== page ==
I do, however, completely agree with number 5. If people know what truly good food tastes like, they are less likely to fall prey to the cheap and accessible traps that are out there. I can easily pass on Hershey's chocolate because I have 4 lbs. of Scharffen Berger in my basement. Not only is Scharffen Berger better for you because it contains less sugar and fat, but because it's 72% cacao, I eat less at one time. My craving can be satiated with just 1 or 2 ounces.

If you have any other good advice for making your kids into mini-foodies, let me know.

RELATED LINKS:
Ten Simple Rules for Eating with My Daughter

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Thursday, December 29, 2005

Ten Simple Rules for Eating with My Daughter

posted by snekse
I don't like to just post links to other sites or articles, but since I figure this is an issue all foodies will run into at some point in time, I figured I'd post this. I don't have kids yet, so I'm not sure how practical the advice is, but it's still a very interesting read.

Eating out with Young Children - Practical Advice for Parents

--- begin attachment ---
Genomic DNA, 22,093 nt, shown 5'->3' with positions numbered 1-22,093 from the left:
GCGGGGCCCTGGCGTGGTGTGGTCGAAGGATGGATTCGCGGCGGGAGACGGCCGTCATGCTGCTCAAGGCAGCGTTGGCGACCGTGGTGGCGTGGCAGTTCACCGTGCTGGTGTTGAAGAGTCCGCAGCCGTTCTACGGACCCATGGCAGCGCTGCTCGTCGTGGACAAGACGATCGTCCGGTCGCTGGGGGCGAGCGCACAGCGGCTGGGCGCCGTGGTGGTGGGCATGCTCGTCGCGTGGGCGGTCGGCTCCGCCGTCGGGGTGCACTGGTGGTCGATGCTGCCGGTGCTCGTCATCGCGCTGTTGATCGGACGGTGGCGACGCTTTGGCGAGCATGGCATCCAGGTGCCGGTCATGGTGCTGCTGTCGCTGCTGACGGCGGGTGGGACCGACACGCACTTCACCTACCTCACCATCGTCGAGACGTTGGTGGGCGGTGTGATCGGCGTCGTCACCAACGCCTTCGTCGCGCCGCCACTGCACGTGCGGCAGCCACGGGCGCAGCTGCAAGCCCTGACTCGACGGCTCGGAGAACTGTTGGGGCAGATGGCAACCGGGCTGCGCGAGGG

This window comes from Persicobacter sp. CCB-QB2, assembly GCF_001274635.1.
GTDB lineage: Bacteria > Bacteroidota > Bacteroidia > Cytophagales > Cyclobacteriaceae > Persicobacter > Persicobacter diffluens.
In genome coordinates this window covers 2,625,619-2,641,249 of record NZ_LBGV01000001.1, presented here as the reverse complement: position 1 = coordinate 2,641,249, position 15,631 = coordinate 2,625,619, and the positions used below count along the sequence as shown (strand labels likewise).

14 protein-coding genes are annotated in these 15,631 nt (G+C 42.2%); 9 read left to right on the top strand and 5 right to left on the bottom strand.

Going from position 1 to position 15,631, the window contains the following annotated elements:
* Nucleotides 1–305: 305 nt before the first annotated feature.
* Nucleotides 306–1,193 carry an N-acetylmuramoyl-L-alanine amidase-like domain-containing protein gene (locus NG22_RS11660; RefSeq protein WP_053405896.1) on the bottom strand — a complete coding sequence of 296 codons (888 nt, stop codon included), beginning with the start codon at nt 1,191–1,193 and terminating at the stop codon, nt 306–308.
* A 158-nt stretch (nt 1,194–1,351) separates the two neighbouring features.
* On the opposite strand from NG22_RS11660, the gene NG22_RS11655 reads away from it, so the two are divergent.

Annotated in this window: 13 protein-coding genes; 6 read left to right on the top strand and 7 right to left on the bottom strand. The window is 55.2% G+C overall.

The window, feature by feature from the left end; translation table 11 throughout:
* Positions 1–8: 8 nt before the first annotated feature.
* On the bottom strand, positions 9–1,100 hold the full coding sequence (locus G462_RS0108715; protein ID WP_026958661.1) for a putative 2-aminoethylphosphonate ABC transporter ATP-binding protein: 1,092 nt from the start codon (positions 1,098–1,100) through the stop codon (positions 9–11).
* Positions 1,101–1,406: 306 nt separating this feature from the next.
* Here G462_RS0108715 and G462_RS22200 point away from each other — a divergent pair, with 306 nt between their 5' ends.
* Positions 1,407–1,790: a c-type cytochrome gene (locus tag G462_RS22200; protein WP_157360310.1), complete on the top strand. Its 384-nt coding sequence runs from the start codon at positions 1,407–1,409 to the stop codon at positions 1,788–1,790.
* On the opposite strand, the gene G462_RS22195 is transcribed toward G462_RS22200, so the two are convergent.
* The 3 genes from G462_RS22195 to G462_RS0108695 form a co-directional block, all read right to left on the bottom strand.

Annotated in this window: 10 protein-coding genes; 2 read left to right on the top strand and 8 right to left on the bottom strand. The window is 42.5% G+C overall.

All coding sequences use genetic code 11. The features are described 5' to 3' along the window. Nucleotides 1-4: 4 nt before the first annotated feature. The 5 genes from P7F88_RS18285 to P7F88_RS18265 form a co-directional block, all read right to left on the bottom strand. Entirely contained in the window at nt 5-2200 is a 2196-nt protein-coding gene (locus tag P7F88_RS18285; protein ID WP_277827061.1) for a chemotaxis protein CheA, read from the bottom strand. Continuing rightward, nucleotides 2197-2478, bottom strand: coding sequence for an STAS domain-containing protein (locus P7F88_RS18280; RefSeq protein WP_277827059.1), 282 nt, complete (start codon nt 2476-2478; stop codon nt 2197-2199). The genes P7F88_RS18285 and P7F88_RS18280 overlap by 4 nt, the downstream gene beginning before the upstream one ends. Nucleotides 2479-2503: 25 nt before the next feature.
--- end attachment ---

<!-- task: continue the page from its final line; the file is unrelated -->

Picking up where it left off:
Here's a quick summary for those of you who have too many kids to allow you the time to read the entire thing :-)
1. Your real enemy in getting a decent meal is not your child, it's the clock.

2. Pick somewhere close.

3. Pick somewhere good.

4. Find a place with lots of small dishes.

5. Pick a restaurant run by people who are in it for the long haul.

6. Go early.

7. Compress the meal.

8. Make your own kids' menu.

9. When the last dish arrives at the table pay for the meal.

10. Tip big.

Hopefully with this advice you'll be able to use the new year to shape and mold your own gastronomic mini-me.

RELATED LINKS:
Five More Rules for Eating with My Daughter

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Thursday, March 17, 2005

Food Blogger Tools

posted by snekse